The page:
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Broadband expansion is potential use of pandemic relief money in Normal

Ryan Denham

The Town of Normal is still asking for public feedback on how to use federal pandemic relief money, but City Manager Pam Reece said some themes are beginning to emerge. The nearly $11 million in American Rescue Plan money for the town can be portioned to several buckets. One of those, Reece said, is public health.

"COVID type of relief, perhaps the Community Healthcare Clinic, perhaps behavioral and mental health programming," said Reece.

Reece said the town also wants to know what people think about the idea of expanding the broadband network in town to meet educational needs of under-served populations. She said the town is not in the broadband business, so that effort would require a public-private partnership — with Metronet, or some other broadband provider.

"In conversations with Unit 5 schools, it has been brought to light the challenges some families face. Not everything can be solved with hot spots," Reece told WGLT's Sound Ideas.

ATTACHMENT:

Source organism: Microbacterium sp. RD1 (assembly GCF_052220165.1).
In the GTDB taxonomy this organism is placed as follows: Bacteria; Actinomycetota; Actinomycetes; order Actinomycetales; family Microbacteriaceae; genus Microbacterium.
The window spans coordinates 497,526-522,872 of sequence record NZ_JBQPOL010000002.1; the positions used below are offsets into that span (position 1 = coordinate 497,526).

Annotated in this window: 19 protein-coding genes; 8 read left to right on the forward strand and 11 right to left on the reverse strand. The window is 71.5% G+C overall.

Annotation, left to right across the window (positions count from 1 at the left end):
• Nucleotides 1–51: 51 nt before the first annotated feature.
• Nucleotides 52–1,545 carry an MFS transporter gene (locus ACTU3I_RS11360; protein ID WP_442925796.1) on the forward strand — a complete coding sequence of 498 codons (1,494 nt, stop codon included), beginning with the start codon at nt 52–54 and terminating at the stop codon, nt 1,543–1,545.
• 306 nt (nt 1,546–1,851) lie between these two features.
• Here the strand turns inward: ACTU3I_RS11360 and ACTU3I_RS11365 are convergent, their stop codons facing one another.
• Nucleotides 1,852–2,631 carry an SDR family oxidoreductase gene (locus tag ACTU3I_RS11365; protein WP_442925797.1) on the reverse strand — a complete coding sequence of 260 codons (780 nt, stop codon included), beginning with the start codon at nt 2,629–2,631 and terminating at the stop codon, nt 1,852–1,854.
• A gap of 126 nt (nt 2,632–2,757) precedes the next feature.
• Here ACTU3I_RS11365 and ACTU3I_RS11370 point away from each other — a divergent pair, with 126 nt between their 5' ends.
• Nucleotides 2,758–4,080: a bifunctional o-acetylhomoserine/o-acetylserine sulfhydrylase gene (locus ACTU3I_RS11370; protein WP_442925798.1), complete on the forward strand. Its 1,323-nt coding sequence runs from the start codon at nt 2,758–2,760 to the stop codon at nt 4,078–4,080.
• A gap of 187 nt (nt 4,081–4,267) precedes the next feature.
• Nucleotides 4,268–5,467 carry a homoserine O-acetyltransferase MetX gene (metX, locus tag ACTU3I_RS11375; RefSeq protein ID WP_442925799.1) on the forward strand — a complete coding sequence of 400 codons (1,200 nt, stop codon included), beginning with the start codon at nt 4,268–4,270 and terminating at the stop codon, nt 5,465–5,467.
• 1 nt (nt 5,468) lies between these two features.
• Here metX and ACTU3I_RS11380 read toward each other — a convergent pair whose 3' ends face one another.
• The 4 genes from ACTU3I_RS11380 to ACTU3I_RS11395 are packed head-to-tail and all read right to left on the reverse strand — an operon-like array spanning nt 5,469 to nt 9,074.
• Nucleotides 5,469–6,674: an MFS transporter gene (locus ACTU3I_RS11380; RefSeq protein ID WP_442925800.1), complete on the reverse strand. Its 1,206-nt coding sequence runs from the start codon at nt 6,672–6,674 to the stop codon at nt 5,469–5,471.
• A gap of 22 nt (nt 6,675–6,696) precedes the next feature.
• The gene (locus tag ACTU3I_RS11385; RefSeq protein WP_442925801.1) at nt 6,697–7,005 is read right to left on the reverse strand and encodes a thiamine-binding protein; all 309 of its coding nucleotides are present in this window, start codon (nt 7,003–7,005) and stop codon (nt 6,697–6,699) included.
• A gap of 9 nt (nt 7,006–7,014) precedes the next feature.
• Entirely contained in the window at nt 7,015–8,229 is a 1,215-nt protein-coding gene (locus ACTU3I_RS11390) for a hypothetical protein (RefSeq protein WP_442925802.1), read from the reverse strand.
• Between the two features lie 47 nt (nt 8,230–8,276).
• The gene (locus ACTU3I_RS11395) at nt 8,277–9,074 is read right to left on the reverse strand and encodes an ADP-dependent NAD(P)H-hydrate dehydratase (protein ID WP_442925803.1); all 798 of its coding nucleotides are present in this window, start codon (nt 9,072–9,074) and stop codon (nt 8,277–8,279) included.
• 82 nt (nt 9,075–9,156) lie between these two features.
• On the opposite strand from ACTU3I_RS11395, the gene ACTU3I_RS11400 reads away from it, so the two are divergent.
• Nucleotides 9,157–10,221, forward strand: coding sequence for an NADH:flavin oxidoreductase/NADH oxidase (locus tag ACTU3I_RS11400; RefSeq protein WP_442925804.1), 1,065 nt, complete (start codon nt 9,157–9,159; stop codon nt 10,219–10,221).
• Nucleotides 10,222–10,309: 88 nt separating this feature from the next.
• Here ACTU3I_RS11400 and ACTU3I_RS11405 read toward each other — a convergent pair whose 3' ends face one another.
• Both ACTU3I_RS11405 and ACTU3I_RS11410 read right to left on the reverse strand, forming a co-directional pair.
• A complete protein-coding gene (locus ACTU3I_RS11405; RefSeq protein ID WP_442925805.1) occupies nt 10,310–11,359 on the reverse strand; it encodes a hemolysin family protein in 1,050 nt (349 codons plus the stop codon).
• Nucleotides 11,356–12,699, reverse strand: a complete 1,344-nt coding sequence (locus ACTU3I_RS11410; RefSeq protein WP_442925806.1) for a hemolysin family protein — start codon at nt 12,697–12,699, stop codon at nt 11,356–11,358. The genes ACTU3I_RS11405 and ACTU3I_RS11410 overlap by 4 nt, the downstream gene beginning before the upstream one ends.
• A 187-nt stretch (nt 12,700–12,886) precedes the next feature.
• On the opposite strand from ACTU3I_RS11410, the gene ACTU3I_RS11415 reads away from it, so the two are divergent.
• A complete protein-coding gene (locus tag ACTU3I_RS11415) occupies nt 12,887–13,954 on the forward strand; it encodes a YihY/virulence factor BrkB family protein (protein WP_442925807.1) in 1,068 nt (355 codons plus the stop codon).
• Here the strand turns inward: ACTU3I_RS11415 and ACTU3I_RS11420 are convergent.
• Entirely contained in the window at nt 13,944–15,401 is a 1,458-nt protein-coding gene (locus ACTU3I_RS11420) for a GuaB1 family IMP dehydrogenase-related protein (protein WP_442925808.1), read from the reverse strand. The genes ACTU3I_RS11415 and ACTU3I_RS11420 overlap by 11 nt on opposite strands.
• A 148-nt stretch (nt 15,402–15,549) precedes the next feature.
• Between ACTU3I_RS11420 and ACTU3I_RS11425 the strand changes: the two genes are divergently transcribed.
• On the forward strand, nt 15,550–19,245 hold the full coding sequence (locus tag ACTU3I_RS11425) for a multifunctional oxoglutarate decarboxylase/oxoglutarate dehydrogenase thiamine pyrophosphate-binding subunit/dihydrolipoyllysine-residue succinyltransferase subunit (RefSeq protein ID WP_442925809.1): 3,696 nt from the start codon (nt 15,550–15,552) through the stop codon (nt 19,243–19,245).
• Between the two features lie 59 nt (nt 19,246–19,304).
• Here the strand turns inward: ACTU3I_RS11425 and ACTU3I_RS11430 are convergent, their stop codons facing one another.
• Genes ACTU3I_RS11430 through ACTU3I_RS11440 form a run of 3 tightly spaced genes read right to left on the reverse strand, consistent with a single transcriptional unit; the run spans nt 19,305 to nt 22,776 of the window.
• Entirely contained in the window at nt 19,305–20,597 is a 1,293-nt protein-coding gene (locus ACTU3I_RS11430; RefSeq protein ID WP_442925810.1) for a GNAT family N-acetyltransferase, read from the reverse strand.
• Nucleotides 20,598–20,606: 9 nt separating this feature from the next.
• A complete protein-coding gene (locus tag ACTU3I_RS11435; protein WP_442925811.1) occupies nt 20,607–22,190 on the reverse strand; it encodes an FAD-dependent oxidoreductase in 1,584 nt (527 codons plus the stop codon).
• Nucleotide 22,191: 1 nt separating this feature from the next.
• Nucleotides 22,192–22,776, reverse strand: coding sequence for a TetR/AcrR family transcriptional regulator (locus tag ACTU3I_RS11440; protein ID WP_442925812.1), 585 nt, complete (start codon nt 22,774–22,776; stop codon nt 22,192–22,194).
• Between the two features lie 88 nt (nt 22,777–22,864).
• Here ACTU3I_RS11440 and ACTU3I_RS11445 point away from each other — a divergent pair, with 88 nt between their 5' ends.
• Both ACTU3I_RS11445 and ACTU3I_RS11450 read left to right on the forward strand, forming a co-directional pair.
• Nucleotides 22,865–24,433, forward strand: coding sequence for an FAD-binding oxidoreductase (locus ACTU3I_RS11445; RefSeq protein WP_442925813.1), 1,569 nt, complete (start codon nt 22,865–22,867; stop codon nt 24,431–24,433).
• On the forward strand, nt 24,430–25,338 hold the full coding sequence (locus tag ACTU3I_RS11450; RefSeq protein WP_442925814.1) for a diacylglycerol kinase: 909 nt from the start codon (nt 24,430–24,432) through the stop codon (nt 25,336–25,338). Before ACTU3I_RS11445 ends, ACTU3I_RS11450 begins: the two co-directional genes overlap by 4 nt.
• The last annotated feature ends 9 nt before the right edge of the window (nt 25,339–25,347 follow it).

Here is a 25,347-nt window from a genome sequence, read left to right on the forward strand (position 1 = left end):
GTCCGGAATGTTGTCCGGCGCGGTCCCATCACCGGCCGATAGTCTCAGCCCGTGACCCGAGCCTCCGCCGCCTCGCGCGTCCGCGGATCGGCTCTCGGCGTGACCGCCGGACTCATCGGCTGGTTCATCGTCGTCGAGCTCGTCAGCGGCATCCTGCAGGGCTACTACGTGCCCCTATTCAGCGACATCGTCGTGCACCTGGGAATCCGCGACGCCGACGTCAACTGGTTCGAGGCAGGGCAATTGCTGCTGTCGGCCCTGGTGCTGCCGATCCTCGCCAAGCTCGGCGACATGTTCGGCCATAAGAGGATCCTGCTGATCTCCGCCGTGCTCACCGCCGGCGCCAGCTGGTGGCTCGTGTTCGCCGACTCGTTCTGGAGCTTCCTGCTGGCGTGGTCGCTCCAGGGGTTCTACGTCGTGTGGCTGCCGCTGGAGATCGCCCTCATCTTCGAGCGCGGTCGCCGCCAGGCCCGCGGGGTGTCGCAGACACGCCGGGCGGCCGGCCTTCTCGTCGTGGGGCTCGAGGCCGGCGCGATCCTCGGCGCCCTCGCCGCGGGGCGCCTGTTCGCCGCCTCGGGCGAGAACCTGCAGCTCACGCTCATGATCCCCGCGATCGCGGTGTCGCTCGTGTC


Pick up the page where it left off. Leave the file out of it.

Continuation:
The school district has a supply of hot spots it distributes to families that do not have high-speed internet service. This is often of particular use in rural areas.

The term infrastructure can mean several things and broadband can fall under that bucket, said Reece. It's not just water and sewer.

She said the town is asking for online feedback on that possibility and others, including offsetting utility costs.

Reece said the town is unlikely to do what Chicago has done in setting aside money to build community wealth and shared equity programs such as housing co-ops and community land trusts.

WGLT Senior Reporter Charlie Schlenker has spent more than three award-winning decades in radio. He lives in Normal with his family.